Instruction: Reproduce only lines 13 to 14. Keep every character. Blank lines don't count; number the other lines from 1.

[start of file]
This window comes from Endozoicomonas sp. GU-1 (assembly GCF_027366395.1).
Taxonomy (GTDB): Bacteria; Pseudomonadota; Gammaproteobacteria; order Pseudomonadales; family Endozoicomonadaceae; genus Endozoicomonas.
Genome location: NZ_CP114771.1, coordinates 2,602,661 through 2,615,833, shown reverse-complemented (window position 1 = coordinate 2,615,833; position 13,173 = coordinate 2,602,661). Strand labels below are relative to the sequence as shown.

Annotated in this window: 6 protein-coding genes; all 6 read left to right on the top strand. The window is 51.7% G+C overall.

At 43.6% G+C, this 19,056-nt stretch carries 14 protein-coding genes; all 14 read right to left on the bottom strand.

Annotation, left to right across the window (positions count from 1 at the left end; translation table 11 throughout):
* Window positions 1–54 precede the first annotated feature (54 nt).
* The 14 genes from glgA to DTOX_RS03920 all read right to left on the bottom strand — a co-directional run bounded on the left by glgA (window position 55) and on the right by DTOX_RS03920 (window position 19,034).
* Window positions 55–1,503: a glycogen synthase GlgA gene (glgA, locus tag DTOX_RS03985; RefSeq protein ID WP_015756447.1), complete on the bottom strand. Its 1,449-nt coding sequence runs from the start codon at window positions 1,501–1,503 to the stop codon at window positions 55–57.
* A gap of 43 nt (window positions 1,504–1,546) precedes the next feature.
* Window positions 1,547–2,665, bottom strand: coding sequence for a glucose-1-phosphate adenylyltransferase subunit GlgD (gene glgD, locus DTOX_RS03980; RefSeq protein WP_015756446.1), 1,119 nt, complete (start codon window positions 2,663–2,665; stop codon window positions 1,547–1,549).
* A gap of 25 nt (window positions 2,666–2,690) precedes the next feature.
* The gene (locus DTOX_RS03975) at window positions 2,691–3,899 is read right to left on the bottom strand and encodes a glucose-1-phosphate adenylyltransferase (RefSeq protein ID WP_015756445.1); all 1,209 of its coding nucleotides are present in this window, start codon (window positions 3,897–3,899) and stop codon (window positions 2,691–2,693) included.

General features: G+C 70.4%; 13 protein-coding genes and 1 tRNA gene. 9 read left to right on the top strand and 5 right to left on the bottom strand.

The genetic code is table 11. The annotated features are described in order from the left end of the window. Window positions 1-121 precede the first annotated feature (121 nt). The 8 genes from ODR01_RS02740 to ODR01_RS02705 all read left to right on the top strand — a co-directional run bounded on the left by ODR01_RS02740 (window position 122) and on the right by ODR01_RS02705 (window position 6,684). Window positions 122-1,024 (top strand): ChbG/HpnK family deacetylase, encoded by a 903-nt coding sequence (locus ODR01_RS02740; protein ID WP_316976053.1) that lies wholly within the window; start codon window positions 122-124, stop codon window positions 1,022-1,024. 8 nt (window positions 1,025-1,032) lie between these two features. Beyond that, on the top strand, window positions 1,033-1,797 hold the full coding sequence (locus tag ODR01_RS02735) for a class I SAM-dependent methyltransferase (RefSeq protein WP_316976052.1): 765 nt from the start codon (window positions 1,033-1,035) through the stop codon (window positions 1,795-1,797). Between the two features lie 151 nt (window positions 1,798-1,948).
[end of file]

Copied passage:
* The gene (locus DTOX_RS03975) at window positions 2,691–3,899 is read right to left on the bottom strand and encodes a glucose-1-phosphate adenylyltransferase (RefSeq protein ID WP_015756445.1); all 1,209 of its coding nucleotides are present in this window, start codon (window positions 3,897–3,899) and stop codon (window positions 2,691–2,693) included.

General features: G+C 70.4%; 13 protein-coding genes and 1 tRNA gene. 9 read left to right on the top strand and 5 right to left on the bottom strand.